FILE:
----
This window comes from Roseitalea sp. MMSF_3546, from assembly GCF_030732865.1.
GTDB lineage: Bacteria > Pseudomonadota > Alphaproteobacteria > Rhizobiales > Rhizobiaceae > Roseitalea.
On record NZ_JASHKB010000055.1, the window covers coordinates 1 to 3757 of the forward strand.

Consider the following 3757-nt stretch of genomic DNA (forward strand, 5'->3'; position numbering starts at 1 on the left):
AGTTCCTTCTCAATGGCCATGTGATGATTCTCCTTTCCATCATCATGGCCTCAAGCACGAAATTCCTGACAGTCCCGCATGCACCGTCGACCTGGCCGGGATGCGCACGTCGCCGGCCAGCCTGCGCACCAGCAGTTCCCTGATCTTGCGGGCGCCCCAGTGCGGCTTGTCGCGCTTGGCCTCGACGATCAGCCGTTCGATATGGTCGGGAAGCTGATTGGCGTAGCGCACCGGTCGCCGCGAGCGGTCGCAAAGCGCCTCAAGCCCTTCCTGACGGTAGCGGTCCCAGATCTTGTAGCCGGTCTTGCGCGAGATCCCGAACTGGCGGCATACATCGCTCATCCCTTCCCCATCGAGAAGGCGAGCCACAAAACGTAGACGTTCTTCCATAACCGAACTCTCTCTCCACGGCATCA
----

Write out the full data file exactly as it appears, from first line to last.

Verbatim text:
This window comes from Roseitalea sp. MMSF_3546, from assembly GCF_030732865.1.
GTDB lineage: Bacteria > Pseudomonadota > Alphaproteobacteria > Rhizobiales > Rhizobiaceae > Roseitalea.
On record NZ_JASHKB010000055.1, the window covers coordinates 1 to 3757 of the forward strand.

Consider the following 3757-nt stretch of genomic DNA (forward strand, 5'->3'; position numbering starts at 1 on the left):
AGTTCCTTCTCAATGGCCATGTGATGATTCTCCTTTCCATCATCATGGCCTCAAGCACGAAATTCCTGACAGTCCCGCATGCACCGTCGACCTGGCCGGGATGCGCACGTCGCCGGCCAGCCTGCGCACCAGCAGTTCCCTGATCTTGCGGGCGCCCCAGTGCGGCTTGTCGCGCTTGGCCTCGACGATCAGCCGTTCGATATGGTCGGGAAGCTGATTGGCGTAGCGCACCGGTCGCCGCGAGCGGTCGCAAAGCGCCTCAAGCCCTTCCTGACGGTAGCGGTCCCAGATCTTGTAGCCGGTCTTGCGCGAGATCCCGAACTGGCGGCATACATCGCTCATCCCTTCCCCATCGAGAAGGCGAGCCACAAAACGTAGACGTTCTTCCATAACCGAACTCTCTCTCCACGGCATCA